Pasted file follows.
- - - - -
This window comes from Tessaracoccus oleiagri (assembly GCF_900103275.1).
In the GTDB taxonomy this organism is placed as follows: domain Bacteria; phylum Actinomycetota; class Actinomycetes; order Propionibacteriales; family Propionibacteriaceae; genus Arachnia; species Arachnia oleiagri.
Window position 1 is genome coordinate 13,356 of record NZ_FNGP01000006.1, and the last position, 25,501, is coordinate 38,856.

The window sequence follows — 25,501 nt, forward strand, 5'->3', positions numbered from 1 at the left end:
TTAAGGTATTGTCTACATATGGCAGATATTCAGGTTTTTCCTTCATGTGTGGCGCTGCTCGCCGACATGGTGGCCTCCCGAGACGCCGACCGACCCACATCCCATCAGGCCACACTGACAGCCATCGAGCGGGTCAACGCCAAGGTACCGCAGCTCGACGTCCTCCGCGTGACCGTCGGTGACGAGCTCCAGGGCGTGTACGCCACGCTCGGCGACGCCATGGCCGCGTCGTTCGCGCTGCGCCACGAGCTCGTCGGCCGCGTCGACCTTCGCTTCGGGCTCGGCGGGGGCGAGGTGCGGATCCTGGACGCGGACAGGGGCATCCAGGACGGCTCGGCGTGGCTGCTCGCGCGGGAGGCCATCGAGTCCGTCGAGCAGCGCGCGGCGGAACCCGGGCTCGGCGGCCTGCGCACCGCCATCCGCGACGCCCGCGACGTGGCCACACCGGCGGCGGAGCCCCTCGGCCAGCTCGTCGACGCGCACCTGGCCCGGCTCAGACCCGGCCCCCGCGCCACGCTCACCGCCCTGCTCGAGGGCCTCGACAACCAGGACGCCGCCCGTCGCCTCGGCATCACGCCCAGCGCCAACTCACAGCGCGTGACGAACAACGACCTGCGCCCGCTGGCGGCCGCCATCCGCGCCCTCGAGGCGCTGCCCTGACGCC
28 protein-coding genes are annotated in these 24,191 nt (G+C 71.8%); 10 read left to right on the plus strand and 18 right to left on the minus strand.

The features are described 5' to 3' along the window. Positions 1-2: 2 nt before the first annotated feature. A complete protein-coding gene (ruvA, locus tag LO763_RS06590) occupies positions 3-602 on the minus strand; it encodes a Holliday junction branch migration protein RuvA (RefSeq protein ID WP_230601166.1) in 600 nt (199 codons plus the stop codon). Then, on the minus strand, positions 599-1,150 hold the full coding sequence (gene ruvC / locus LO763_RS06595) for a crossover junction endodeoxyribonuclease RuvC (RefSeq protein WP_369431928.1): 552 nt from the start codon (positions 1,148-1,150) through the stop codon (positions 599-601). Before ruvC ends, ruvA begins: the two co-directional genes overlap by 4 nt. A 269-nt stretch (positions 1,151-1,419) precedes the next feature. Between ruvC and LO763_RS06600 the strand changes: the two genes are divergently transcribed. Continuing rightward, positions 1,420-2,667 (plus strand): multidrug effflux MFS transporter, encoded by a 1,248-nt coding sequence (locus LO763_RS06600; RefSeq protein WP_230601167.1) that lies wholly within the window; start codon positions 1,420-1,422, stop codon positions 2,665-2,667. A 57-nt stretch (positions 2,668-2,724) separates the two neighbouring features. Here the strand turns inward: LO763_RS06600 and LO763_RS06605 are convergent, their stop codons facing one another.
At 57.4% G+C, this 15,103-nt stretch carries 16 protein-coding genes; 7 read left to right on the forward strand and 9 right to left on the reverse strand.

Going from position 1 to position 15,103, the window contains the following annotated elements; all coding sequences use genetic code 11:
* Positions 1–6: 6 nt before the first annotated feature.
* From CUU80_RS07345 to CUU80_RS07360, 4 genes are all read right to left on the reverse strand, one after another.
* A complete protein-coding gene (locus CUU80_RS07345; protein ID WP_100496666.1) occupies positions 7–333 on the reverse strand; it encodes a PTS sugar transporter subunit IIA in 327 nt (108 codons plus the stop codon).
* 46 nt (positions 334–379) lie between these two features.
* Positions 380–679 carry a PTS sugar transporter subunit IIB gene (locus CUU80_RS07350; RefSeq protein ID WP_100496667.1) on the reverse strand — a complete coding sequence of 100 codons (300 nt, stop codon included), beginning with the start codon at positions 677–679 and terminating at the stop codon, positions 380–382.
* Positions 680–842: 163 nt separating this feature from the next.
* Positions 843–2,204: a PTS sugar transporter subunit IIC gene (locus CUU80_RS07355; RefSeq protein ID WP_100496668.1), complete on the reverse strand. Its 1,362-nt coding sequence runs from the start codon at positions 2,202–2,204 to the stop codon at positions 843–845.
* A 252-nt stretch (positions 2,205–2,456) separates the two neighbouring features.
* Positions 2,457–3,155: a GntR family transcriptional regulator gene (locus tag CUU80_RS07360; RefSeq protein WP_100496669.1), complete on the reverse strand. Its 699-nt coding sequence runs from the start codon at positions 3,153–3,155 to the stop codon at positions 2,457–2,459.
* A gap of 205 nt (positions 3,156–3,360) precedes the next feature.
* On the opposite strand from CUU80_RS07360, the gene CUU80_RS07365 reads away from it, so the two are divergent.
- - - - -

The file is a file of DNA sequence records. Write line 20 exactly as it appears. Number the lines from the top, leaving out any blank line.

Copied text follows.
* On the opposite strand from CUU80_RS07360, the gene CUU80_RS07365 reads away from it, so the two are divergent.